Role models

Searching for seal hair

Searching for seal hair

I have an interview on Wednesday and one of the topics the reporter wants to discuss is how to get more women interested in science.  I will take this opportunity to rephrase the issue as how to retain more women in science.  In my experience, women made up 50-80% of the students in Earth Sciences during my undergraduate, masters, and PhD.  I think there might be a decrease in the female to male ratio after that point, but need to search for some statistics.  Then I revisited the Earth Science Women’s Network page:

http://eswnonline.org/our-members/

Their website notes two major concerns of women in the Earth Sciences: Work-life balance and role models.  I feel very fortunate that I worked with my role model during my undergraduate.  I worked in her lab on sediment cores from lakes in the Dry Valleys of Antarctica, then she brought me to Antarctica to search for Southern Elephant Seal remains.  My research path could have gone in MANY different directions, but because of her dynamic research, stellar teaching, local family, and approachable personality, I could visualize my future through her lifestyle.  You cannot underestimate the power of thinking, “Yes, I can.”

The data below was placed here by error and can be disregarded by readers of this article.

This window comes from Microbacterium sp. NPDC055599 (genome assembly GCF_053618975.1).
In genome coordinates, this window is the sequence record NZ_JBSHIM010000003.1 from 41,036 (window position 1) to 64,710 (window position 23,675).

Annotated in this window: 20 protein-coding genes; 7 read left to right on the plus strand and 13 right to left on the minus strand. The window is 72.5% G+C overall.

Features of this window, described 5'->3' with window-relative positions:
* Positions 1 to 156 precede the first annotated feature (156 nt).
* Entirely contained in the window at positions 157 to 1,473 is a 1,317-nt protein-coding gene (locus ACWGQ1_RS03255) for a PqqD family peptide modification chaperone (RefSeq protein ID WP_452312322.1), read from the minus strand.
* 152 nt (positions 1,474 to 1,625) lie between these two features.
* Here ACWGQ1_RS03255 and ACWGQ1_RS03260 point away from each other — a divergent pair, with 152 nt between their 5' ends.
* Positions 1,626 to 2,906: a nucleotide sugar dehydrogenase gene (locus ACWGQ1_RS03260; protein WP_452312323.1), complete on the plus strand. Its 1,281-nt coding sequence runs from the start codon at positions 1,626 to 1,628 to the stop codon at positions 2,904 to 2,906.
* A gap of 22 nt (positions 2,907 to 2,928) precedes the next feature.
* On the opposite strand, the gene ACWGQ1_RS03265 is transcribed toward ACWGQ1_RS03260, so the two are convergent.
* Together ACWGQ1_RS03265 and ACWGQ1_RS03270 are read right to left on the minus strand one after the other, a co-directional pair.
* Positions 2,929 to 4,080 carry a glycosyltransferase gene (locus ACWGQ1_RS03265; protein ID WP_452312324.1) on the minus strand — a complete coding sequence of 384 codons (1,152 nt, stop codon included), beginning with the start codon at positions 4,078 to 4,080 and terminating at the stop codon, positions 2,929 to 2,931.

The work-life balance is another struggle, facing both men and women in academics.  I am working on this, started taking a yoga class and will go to Scottish dancing this week.  Time flies when you have classes and research and conferences and grants and publications blah blah, and I’m trying to pull myself away to maintain a healthy balance.  This situation may also improve with a role model.  My PhD advisors were both young men starting their families, and watching them juggle family life with fieldwork, conferences, teaching, and pesky graduate students helped me think about how I might handle this work load if I have kids.

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